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This is about the drought in India.

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  1. 1. DROUGHT
  2. 2. Contents • Consequences • Globally • Causes • Types • Pictures • Regions affected • About Droughts • Protection and Relief
  3. 3. Drought Drought is an extended period when a region notes a deficiency in its water supply whether surface or underground water. A drought can last for months or years, or may be declared after as few as 15 days. Generally, this occurs when a region receives consistently below average precipitation. It can have a substantial impact on the ecosystem and agriculture of the affected region. Although droughts can persist for several years, even a short, intense drought can cause significant damage and harm the local economy.
  4. 4. Consequences Periods of droughts can have significant environmental, agricultural, health, economic and social consequences. The effect varies according to vulnerability. For example, subsistence farmers are more likely to migrate during drought because they do not have alternative food sources. Areas with populations that depend on as a major food source are more vulnerable to famine.
  5. 5. Globally Drought is a normal, recurring feature of the climate in most parts of the world. In 2005, parts of the Amazon basin experienced the worst drought in 100 years. A 23 July 2006 article reported Woods Hole Research Center results showing that the forest in its present form could survive only three years of drought. Scientists at the Brazilian National Institute of Amazonian Research argue in the article that this drought response, coupled with the effects of deforestation on regional climate, are pushing the rainforest towards a "tipping point" where it would irreversibly start to die. It concludes that the rainforest is on the brink of being turned into savanna or desert, with catastrophic consequences for the world's climate. Modern people can effectively mitigate much of the impact of drought through irrigation and crop rotation. Failure to develop adequate drought mitigation strategies carries a grave human cost in the modern era, exacerbated by ever-increasing population densities.
  6. 6. CausesGenerally, rainfall is related to the amount and dew point determined by air temperature of water vapour carried by regional atmosphere, combined with the upward forcing of the air mass containing that water vapour. If these combined factors do not support precipitation volumes sufficient to reach the surface, the result is a drought. This can be triggered by high level of reflected sunlight, and above average prevalence of high pressure systems, winds carrying continental, rather than oceanic air masses (i.e. reduced water content), and ridges of high pressure areas from behaviours which prevent or restrict the developing of thunderstorm activity or rainfall over one certain region.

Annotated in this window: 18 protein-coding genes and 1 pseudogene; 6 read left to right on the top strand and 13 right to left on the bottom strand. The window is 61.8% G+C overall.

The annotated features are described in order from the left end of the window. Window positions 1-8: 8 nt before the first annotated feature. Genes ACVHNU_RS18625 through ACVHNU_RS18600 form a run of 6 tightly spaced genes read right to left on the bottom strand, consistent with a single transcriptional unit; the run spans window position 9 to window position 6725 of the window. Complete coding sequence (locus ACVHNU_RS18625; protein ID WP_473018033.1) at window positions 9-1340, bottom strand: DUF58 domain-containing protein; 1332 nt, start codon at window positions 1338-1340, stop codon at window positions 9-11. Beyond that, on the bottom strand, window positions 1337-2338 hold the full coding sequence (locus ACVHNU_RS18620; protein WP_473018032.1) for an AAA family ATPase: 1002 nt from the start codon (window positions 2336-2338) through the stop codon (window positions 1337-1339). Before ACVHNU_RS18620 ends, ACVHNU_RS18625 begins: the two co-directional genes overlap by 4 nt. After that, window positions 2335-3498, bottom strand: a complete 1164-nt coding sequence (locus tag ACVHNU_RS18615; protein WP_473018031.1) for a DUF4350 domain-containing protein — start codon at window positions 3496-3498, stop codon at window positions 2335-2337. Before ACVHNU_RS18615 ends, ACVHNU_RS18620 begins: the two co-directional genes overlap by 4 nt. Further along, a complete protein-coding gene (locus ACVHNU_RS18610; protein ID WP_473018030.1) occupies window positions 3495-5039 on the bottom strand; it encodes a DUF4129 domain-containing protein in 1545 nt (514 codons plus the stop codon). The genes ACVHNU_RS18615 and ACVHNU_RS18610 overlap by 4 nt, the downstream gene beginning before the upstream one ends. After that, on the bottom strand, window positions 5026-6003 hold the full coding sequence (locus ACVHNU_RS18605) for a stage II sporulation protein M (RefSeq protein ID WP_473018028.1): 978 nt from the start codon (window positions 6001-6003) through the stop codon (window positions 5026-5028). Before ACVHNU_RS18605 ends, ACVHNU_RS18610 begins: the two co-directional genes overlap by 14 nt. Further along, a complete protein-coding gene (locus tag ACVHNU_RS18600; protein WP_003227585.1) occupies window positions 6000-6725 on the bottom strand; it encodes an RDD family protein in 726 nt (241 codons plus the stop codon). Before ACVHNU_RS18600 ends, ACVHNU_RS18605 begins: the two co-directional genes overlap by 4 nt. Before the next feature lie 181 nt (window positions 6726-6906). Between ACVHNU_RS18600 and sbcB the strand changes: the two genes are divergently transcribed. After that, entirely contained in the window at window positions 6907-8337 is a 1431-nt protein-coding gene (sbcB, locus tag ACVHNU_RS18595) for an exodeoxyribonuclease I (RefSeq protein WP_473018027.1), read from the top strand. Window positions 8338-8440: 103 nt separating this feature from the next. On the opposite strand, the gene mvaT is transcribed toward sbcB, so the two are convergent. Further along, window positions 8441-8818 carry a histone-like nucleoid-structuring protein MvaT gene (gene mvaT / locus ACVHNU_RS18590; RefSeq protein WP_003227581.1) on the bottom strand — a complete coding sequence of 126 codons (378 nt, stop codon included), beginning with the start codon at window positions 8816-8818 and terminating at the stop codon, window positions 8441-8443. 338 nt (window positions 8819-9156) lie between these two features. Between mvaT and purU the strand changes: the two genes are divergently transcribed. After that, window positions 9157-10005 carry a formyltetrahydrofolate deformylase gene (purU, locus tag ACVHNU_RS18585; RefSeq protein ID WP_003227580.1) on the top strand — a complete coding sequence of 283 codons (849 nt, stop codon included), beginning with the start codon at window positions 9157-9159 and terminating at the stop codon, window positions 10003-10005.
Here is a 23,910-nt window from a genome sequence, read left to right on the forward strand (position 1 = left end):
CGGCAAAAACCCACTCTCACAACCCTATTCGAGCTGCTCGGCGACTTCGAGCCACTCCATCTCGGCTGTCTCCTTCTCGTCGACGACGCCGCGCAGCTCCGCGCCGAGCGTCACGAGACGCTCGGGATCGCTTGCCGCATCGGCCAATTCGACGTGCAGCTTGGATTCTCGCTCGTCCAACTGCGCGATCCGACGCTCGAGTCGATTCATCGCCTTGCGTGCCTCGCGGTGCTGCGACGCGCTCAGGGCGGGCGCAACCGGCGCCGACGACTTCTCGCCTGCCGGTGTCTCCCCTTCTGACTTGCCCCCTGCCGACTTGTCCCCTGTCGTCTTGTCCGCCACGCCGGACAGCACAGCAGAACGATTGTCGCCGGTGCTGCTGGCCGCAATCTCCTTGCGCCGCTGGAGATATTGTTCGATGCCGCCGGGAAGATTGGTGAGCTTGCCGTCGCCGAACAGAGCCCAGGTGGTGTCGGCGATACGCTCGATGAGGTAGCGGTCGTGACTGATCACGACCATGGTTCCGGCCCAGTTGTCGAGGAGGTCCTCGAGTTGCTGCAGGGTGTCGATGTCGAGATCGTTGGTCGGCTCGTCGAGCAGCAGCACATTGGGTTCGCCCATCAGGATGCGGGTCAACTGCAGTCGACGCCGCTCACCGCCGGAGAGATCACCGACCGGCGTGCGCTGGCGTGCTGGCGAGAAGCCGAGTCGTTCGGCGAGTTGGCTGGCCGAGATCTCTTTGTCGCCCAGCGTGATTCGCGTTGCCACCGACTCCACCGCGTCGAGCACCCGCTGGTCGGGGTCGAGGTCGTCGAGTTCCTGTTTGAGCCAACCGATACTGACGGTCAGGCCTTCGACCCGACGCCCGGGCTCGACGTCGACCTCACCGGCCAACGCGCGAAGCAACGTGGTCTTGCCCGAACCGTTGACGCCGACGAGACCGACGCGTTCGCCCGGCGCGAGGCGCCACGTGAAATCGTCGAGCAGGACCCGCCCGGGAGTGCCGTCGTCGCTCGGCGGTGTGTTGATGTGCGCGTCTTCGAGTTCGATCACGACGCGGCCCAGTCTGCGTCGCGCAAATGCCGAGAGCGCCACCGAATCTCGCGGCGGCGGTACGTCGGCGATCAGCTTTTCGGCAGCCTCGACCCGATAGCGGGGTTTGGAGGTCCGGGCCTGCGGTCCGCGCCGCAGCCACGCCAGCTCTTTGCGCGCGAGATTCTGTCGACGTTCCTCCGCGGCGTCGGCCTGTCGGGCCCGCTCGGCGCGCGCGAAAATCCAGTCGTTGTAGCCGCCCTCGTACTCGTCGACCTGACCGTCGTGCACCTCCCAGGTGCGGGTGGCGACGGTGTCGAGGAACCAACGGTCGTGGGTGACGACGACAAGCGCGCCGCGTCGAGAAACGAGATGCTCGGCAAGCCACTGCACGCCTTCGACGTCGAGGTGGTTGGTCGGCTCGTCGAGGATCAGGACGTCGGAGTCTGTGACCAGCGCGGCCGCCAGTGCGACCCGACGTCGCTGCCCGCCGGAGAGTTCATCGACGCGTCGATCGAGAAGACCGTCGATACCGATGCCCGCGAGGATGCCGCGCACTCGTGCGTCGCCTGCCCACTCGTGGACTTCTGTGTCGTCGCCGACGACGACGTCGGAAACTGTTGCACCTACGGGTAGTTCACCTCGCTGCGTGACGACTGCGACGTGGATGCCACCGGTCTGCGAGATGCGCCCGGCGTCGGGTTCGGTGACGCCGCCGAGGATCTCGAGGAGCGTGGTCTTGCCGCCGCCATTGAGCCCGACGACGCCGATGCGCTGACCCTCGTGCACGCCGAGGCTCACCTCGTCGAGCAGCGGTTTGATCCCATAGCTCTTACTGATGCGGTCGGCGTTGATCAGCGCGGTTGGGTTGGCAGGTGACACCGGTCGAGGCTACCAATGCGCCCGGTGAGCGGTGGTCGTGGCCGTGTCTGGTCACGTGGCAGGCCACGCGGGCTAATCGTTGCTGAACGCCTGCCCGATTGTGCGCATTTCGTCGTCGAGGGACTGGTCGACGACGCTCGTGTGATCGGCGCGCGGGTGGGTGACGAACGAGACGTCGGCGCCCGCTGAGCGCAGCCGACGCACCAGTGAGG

7. 7. Types Meteorological drought is brought about when there is a prolonged period with less than average precipitation. Meteorological drought usually precedes the other kinds of drought. Hydrological drought is brought about when the water reserves available in sources such as aquifers, lakes and reservoirs fall below the statistical average. Hydrological drought tends to show up more slowly because it involves stored water that is used but not replenished. • Agricultural droughts are droughts that affect crop production or the ecology of the range. This condition can also arise independently from any change in precipitation levels when soil conditions and erosion triggered by poorly planned agricultural endeavours cause a shortfall in water available to the crops. However, in a traditional drought, it is caused by an extended period of below average precipitation.
  8. 8. Pictures
  9. 9. Regions affected • Tirunelveli district, south of Vaigai River in Tamil Nadu • Coimbatore area in Kerala • Saurashtra and Kutch regions in Gujarat • Mirzapur plateau and Palamu regions in Uttar Pradesh • Purulia district of West Bengal • Kalahandi region of Orissa.
  10. 10. Protection and Relief Dams - many dams and their associated reservoirs supply additional water in times of drought. Cloud seeding - a form of intentional weather modification to induce rainfall. Desalination - of sea water for irrigation or consumption. Land use - Carefully planned crop rotation can help to minimize erosion and allow farmers to plant less water- dependent crops in drier years. Outdoor water-use restriction - Regulating the use of sprinklers, hoses or buckets on outdoor plants, filling pools, and other water-intensive home maintenance tasks. Rainwater harvesting - Collection and storage of rainwater from roofs or other suitable catchments. Recycled water - Former wastewater that has been treated and purified for reuse.
  11. 11. Done by:- V. Varshini Vigasini.S